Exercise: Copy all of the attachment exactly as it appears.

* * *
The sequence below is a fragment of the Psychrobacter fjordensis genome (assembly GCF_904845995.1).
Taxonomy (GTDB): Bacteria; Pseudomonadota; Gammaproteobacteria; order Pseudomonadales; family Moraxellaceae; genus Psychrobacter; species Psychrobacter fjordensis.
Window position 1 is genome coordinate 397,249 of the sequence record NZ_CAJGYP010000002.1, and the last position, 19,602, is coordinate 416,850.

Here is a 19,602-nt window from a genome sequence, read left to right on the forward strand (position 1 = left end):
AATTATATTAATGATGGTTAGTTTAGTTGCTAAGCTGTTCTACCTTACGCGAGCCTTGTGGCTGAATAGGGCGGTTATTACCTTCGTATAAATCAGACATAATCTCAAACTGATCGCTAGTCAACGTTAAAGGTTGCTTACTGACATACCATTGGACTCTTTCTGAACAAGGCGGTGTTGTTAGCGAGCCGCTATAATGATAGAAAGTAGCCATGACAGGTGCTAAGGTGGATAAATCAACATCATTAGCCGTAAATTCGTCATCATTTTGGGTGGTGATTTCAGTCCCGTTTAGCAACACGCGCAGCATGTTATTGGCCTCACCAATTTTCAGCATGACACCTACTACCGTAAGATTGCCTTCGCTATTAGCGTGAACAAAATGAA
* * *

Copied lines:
The sequence below is a fragment of the Psychrobacter fjordensis genome (assembly GCF_904845995.1).
Taxonomy (GTDB): Bacteria; Pseudomonadota; Gammaproteobacteria; order Pseudomonadales; family Moraxellaceae; genus Psychrobacter; species Psychrobacter fjordensis.
Window position 1 is genome coordinate 397,249 of the sequence record NZ_CAJGYP010000002.1, and the last position, 19,602, is coordinate 416,850.

Here is a 19,602-nt window from a genome sequence, read left to right on the forward strand (position 1 = left end):
AATTATATTAATGATGGTTAGTTTAGTTGCTAAGCTGTTCTACCTTACGCGAGCCTTGTGGCTGAATAGGGCGGTTATTACCTTCGTATAAATCAGACATAATCTCAAACTGATCGCTAGTCAACGTTAAAGGTTGCTTACTGACATACCATTGGACTCTTTCTGAACAAGGCGGTGTTGTTAGCGAGCCGCTATAATGATAGAAAGTAGCCATGACAGGTGCTAAGGTGGATAAATCAACATCATTAGCCGTAAATTCGTCATCATTTTGGGTGGTGATTTCAGTCCCGTTTAGCAACACGCGCAGCATGTTATTGGCCTCACCAATTTTCAGCATGACACCTACTACCGTAAGATTGCCTTCGCTATTAGCGTGAACAAAATGAA